Home > Articles > Software Development & Management > UML

  • Print
  • + Share This
Like this article? We recommend

Data Sinks or Observers

The Observer class is illustrated in Listing 6. It contains a protected constructor and a virtual Update() member function. Derived classes implement Update() to refresh the view set up by the observer.

Listing 6 Base Observer Class

class Observer {
public:
    virtual void Update(Subject* theChangedSubject) = 0;
protected:
    Observer() { };
};

The constructor is protected so that derived classes can access it if required. You finally see the observer implemented as the class NetOperationViewer in Listing 7.

Listing 7 Observer Class

class NetOperationViewer : public Observer {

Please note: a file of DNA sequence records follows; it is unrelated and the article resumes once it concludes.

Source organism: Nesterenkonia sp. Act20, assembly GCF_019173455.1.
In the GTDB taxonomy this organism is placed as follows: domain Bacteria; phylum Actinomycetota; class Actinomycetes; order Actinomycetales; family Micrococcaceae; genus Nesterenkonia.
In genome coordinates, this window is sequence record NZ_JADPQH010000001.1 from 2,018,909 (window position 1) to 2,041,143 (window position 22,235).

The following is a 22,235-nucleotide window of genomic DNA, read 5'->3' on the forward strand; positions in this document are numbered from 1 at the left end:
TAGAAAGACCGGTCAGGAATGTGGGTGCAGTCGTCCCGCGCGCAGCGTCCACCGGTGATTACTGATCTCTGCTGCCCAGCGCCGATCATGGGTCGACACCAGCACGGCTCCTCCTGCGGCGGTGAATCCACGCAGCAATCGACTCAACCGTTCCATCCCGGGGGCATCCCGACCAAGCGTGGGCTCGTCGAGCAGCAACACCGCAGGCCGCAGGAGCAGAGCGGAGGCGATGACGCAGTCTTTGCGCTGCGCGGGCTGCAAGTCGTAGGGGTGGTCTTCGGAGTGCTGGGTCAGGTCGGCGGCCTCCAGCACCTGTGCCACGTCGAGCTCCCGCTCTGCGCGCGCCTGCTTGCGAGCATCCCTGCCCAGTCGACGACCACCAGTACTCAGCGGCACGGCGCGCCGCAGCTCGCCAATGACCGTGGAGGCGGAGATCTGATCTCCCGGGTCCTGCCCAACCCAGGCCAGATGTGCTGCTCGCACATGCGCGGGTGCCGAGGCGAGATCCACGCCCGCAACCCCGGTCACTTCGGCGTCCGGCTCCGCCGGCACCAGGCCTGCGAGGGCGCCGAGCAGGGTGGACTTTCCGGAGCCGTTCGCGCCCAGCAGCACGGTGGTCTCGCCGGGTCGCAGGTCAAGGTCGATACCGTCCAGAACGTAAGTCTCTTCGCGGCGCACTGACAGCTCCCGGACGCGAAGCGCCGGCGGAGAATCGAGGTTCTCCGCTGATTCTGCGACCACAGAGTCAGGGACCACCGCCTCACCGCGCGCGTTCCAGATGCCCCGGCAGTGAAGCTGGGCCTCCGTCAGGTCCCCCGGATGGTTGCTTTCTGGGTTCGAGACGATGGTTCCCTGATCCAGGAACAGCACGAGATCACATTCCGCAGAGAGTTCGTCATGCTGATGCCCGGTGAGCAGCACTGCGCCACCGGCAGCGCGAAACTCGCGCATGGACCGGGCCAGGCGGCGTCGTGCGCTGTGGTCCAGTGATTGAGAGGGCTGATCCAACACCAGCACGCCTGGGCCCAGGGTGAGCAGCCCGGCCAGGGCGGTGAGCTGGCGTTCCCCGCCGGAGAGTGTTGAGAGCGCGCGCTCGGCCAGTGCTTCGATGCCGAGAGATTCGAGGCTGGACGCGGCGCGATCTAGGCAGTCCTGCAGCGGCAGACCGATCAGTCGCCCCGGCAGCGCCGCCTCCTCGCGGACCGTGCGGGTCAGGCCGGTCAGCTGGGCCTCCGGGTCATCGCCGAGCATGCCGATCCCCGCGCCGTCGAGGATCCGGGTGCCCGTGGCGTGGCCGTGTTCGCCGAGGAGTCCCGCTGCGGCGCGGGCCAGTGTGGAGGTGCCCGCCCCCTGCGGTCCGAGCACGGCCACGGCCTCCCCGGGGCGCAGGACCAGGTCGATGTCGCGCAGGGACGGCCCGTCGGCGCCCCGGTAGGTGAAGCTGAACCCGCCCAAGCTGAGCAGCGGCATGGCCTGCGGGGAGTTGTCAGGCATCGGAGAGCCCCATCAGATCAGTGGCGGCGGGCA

public:
    NetOperationViewer(OperationList*);
    virtual ~NetOperationViewer();

    virtual void Update(Subject*);
    virtual void Draw();

private:
    OperationList* _subject;
};

The constructor for NetOperationViewer is seen in Listing 8. This function takes a pointer to a subject (in this case, an OperatonList) and attaches it to the list supported by the subject.

Listing 8 Observer Constructor

NetOperationViewer::NetOperationViewer(OperationList* s) {
    subject = s;
    subject->Attach(this);
    printf("Hello from observer\n");
}

The destructor does the reverse, i.e., it detaches the observer. The Update() and Draw() member functions merely refresh and display the current operation.

Our second observer is interested only in the percent completion of the network operation, which is provided by a class called NetOperationPercentViewer. This class has similar semantics to the other observer (NetOperationViewer).

  • + Share This
  • 🔖 Save To Your Account